For 50 hours each Sunday, we remember
A few years ago, I was visiting the islands of Samoa…
The remains of a Korean fishing boat, shipwrecked in the 1970s, sits near the mouth of Faga’itua Bay. (PHOTO BY ERIK TRYGGESTAD)
Nearby, a simple Samoan village sits off a paved road that winds between palmed-line beaches and lush, green mountains. At its center rises the majestic dome of a fale tele — a round, open-air meeting house where the community’s elders share stories, songs and dances passed from generation to generation.
A few turns down the road, a sign reads “United States Postal Service.” Not far away is a McDonald’s — and a stadium for high school football games.
This is, after all, American Samoa, an unincorporated U.S. territory of about 55,000 souls. Nearly 2,500 miles from Hawaii and 4,800 miles from Los Angeles, it is the southernmost U.S. soil — and the nation’s only territory south of the equator.
Like many Polynesian locales — including its western neighbor, the independent nation of Samoa — American Samoa is heavily Christianized. Church is a family affair. Nearly everyone goes — women in colorful puletasi dresses and men in sandals, wraparounds with pockets known as ie faitagas and floral print shirts. Only Mormon men, it seems, opt for button-down long sleeves and ties.
Related: How to travel backward through time Joseph Sialulaiga, 18, leads hymns in Samoan during Sunday worship at the Lupelele Church of Christ.Among the plethora of faith groups on the island meet four Churches of Christ with a combined membership of about 250. Recently, church members and a few visitors gathered for the annual South Pacific Lectures, hosted by the Lupelele Church of Christ in the village of Ili’ili, to hear sermons on the theme “You Matter to God.”
In a culture where church attendance is a custom, Churches of Christ “strive to instill the idea that we are Christians every day — not just on Sunday,” said David Willis, an elder of the Lupelele congregation. Twelve years ago he and his wife, Danna, moved here for what they thought would be a four- or five-year mission to serve the church and foster local leadership.
“American Samoa went from being a mission field to being our home,” David Willis said. “We have fallen in love with the people and the islands.”
They serve a multinational mix of believers, including James Aho, a native of Tonga who works in construction and struggled with alcohol before he encountered Robert Martin, a missionary from Churches of Christ, and was baptized in the 1980s.
More recently, in January 2015, Karen Dizon and her family were baptized. A native of the Philippines, Dizon taught the Willis’ youngest son, Dylan, at a private school on the island launched by members of Churches of Christ.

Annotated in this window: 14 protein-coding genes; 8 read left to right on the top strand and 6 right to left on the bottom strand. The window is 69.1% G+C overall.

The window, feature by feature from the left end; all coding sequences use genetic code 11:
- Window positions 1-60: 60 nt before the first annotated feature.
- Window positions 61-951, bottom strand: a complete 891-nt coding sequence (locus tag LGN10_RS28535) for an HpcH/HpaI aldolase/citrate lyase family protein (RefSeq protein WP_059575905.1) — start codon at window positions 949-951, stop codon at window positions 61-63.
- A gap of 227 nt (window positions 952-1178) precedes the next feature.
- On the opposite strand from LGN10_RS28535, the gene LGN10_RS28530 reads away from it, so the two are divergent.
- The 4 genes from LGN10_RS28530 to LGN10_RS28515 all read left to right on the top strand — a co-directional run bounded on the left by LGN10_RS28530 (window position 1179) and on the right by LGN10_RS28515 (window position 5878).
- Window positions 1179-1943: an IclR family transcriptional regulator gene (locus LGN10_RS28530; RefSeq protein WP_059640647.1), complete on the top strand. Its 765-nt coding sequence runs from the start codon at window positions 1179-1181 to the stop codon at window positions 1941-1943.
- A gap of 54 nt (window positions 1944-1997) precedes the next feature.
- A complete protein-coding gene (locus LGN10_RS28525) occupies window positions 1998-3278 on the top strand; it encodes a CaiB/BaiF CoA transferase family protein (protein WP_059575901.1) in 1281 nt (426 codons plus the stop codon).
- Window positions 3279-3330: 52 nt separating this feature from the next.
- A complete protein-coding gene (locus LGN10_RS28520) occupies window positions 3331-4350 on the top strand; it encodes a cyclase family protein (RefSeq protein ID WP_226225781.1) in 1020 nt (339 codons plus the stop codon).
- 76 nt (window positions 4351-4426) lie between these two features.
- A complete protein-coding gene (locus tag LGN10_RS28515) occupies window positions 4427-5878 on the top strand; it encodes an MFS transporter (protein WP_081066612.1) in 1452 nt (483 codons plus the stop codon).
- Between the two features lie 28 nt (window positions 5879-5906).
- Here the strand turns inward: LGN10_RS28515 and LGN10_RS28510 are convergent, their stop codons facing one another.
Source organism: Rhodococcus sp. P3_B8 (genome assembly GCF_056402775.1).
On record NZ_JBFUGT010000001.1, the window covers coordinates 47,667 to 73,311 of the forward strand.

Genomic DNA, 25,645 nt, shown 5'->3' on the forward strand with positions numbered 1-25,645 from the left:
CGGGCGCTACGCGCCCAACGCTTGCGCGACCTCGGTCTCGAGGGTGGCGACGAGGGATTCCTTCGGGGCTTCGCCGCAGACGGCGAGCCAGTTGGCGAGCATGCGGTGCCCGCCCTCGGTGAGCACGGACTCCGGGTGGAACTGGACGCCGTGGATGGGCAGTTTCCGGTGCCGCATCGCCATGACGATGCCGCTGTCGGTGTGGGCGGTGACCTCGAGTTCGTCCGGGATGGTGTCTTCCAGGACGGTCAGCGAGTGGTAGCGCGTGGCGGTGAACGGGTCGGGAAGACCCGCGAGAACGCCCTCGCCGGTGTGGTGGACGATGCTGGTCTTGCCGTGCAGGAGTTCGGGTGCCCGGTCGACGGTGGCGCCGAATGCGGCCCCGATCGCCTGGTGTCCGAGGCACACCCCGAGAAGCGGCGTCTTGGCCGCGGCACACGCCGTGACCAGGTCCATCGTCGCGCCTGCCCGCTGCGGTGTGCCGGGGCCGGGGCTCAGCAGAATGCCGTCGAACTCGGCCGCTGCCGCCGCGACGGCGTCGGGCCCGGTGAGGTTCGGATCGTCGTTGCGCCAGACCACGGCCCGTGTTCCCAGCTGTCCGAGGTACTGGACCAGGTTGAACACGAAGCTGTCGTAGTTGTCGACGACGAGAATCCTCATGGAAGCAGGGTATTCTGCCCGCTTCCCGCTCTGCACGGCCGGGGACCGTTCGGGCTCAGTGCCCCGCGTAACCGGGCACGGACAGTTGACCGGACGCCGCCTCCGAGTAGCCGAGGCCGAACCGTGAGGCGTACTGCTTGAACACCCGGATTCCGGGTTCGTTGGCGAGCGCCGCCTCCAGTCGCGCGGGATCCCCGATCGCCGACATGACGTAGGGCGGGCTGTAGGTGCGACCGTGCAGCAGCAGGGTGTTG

“I like the way they treated the people,” Dizon said of her first Sunday worship with the Lupelele church.
Suria JacksonSuria Jackson came from neighboring Samoa and was baptized in 2008. Lupelele members know their Bible and can give reasons for their faith, she said. That appeals to her.
And, as a mother of three, “I want my children to go in the right path,” she said.
Reaching young people with the Gospel is important, said Luaao Soli Jr., youth minister for another congregation, the Nu’uuli Church of Christ. After high school, many leave the island for college or military service. Those that stay struggle to find jobs. Alcohol, gangs and sex are temptations.
Each year, Churches of Christ host a weeklong Camp Alofa (the Samoan word for love) that energizes the youths and often results in baptisms, Soli said. This summer four members of the Twin City Church of Christ in Festus, Mo., traveled to American Samoa to help conduct the camp. The church’s minister, Patrick Adam, is a Samoan native.
Steve Ringling, on his fifth visit to American Samoa, said, “I see the smiles and the laughter, but I also feel the struggles and pain in dealing with everyday life on the island. …
“This year we feel as though we got a lot closer to the teens by placing ourselves closer to their families, their culture and their everyday lives.”
The team — Ringling, his daughters Izze and Grace and Jordan Nichols — arrived a week before camp to spend time with the youths at their homes.
Grace Ringling visits children outside the meeting place of the Nu’uuli Church of Christ. (PHOTO BY ERIK TRYGGESTAD)
“I love how much they smile and laugh,” said Izze Ringling, a college freshman on her first trip to the island. Seeing their simple homes was humbling, she added. As she worked with the teens, she hoped to “show them God’s love — and what it means to love other people.”
Missionaries and visitors come and go, said Tia Misa, another elder of the Lupelele church and a native of Samoa. He hopes that the visits inspire native believers to take leadership roles in Churches of Christ.
Tia MisaIn a place where everyone, it seems, goes to church, Christians must be able to speak about their faith with clarity and authority as they engage their communities, Misa said.
When they hear the Gospel proclaimed — compared to what they hear every Sunday — the people of American Samoa “will find something unique in the teaching of Christ,” Misa said, “rather than the teaching of men.”
related article: Reaching the lost in the home of their youth
Subscribe today to receive more inspiring articles like this one delivered straight to your inbox twice a month.
Your donation helps us not only keep our quality of journalism high, but helps us continue to reach more people in the Churches of Christ community.